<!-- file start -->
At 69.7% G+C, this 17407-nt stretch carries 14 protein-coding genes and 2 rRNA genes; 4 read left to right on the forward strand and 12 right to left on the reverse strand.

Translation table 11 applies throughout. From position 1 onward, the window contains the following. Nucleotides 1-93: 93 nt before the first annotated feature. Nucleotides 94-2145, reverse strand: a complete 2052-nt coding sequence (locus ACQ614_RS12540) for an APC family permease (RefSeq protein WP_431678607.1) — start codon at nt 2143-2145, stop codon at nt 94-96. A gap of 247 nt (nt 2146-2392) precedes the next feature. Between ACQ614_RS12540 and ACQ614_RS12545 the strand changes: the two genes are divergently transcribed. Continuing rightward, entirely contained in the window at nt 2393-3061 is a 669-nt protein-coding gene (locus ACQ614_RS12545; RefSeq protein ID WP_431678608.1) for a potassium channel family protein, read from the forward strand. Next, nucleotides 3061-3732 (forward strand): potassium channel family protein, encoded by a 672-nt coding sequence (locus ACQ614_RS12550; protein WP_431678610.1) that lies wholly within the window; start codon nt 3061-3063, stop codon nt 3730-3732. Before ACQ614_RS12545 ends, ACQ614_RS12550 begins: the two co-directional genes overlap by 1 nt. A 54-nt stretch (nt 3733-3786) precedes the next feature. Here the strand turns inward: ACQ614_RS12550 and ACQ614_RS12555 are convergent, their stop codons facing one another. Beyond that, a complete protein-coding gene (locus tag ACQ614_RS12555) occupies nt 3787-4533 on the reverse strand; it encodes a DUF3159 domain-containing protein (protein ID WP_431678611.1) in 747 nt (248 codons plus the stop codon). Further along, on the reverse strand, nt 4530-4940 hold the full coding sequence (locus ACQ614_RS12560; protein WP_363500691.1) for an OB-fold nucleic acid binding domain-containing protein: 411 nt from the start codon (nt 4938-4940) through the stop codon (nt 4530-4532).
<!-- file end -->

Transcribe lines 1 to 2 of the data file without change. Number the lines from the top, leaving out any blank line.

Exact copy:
At 69.7% G+C, this 17407-nt stretch carries 14 protein-coding genes and 2 rRNA genes; 4 read left to right on the forward strand and 12 right to left on the reverse strand.

Translation table 11 applies throughout. From position 1 onward, the window contains the following. Nucleotides 1-93: 93 nt before the first annotated feature. Nucleotides 94-2145, reverse strand: a complete 2052-nt coding sequence (locus ACQ614_RS12540) for an APC family permease (RefSeq protein WP_431678607.1) — start codon at nt 2143-2145, stop codon at nt 94-96. A gap of 247 nt (nt 2146-2392) precedes the next feature. Between ACQ614_RS12540 and ACQ614_RS12545 the strand changes: the two genes are divergently transcribed. Continuing rightward, entirely contained in the window at nt 2393-3061 is a 669-nt protein-coding gene (locus ACQ614_RS12545; RefSeq protein ID WP_431678608.1) for a potassium channel family protein, read from the forward strand. Next, nucleotides 3061-3732 (forward strand): potassium channel family protein, encoded by a 672-nt coding sequence (locus ACQ614_RS12550; protein WP_431678610.1) that lies wholly within the window; start codon nt 3061-3063, stop codon nt 3730-3732. Before ACQ614_RS12545 ends, ACQ614_RS12550 begins: the two co-directional genes overlap by 1 nt. A 54-nt stretch (nt 3733-3786) precedes the next feature. Here the strand turns inward: ACQ614_RS12550 and ACQ614_RS12555 are convergent, their stop codons facing one another. Beyond that, a complete protein-coding gene (locus tag ACQ614_RS12555) occupies nt 3787-4533 on the reverse strand; it encodes a DUF3159 domain-containing protein (protein ID WP_431678611.1) in 747 nt (248 codons plus the stop codon). Further along, on the reverse strand, nt 4530-4940 hold the full coding sequence (locus ACQ614_RS12560; protein WP_363500691.1) for an OB-fold nucleic acid binding domain-containing protein: 411 nt from the start codon (nt 4938-4940) through the stop codon (nt 4530-4532).